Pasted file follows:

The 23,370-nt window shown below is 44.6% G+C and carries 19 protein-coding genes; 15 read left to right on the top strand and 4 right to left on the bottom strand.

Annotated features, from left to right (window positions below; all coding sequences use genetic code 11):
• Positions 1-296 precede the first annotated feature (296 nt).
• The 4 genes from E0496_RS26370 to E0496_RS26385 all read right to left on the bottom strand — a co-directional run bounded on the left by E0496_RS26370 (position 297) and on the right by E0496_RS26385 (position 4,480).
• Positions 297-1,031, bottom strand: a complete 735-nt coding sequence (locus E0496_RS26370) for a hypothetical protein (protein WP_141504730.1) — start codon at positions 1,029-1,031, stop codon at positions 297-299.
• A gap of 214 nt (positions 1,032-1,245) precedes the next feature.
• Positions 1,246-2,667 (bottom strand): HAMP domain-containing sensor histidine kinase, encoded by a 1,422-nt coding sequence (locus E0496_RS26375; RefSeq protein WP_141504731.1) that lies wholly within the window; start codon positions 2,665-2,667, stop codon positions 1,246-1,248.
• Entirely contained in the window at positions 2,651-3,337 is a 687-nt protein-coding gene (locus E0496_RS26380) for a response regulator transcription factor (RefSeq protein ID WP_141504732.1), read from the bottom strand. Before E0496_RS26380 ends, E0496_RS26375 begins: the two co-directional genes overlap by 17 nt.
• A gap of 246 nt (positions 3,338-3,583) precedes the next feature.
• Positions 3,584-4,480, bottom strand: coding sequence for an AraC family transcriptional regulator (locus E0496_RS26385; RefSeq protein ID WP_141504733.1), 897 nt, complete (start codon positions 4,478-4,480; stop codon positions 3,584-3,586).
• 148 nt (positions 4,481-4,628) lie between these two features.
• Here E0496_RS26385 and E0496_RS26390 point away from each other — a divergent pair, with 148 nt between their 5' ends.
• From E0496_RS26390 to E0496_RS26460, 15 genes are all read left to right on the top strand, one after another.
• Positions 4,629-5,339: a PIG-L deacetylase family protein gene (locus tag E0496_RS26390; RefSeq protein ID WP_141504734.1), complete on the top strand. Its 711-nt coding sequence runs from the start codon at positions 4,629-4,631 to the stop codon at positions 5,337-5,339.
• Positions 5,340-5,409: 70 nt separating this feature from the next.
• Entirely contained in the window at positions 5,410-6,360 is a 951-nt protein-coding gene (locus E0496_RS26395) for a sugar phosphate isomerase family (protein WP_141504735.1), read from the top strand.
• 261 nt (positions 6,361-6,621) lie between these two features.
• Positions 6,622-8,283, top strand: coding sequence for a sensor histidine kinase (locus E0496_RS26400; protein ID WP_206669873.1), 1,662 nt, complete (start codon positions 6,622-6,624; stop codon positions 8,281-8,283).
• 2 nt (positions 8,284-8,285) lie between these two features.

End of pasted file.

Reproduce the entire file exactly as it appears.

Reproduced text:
The 23,370-nt window shown below is 44.6% G+C and carries 19 protein-coding genes; 15 read left to right on the top strand and 4 right to left on the bottom strand.

Annotated features, from left to right (window positions below; all coding sequences use genetic code 11):
• Positions 1-296 precede the first annotated feature (296 nt).
• The 4 genes from E0496_RS26370 to E0496_RS26385 all read right to left on the bottom strand — a co-directional run bounded on the left by E0496_RS26370 (position 297) and on the right by E0496_RS26385 (position 4,480).
• Positions 297-1,031, bottom strand: a complete 735-nt coding sequence (locus E0496_RS26370) for a hypothetical protein (protein WP_141504730.1) — start codon at positions 1,029-1,031, stop codon at positions 297-299.
• A gap of 214 nt (positions 1,032-1,245) precedes the next feature.
• Positions 1,246-2,667 (bottom strand): HAMP domain-containing sensor histidine kinase, encoded by a 1,422-nt coding sequence (locus E0496_RS26375; RefSeq protein WP_141504731.1) that lies wholly within the window; start codon positions 2,665-2,667, stop codon positions 1,246-1,248.
• Entirely contained in the window at positions 2,651-3,337 is a 687-nt protein-coding gene (locus E0496_RS26380) for a response regulator transcription factor (RefSeq protein ID WP_141504732.1), read from the bottom strand. Before E0496_RS26380 ends, E0496_RS26375 begins: the two co-directional genes overlap by 17 nt.
• A gap of 246 nt (positions 3,338-3,583) precedes the next feature.
• Positions 3,584-4,480, bottom strand: coding sequence for an AraC family transcriptional regulator (locus E0496_RS26385; RefSeq protein ID WP_141504733.1), 897 nt, complete (start codon positions 4,478-4,480; stop codon positions 3,584-3,586).
• 148 nt (positions 4,481-4,628) lie between these two features.
• Here E0496_RS26385 and E0496_RS26390 point away from each other — a divergent pair, with 148 nt between their 5' ends.
• From E0496_RS26390 to E0496_RS26460, 15 genes are all read left to right on the top strand, one after another.
• Positions 4,629-5,339: a PIG-L deacetylase family protein gene (locus tag E0496_RS26390; RefSeq protein ID WP_141504734.1), complete on the top strand. Its 711-nt coding sequence runs from the start codon at positions 4,629-4,631 to the stop codon at positions 5,337-5,339.
• Positions 5,340-5,409: 70 nt separating this feature from the next.
• Entirely contained in the window at positions 5,410-6,360 is a 951-nt protein-coding gene (locus E0496_RS26395) for a sugar phosphate isomerase family (protein WP_141504735.1), read from the top strand.
• 261 nt (positions 6,361-6,621) lie between these two features.
• Positions 6,622-8,283, top strand: coding sequence for a sensor histidine kinase (locus E0496_RS26400; protein ID WP_206669873.1), 1,662 nt, complete (start codon positions 6,622-6,624; stop codon positions 8,281-8,283).
• 2 nt (positions 8,284-8,285) lie between these two features.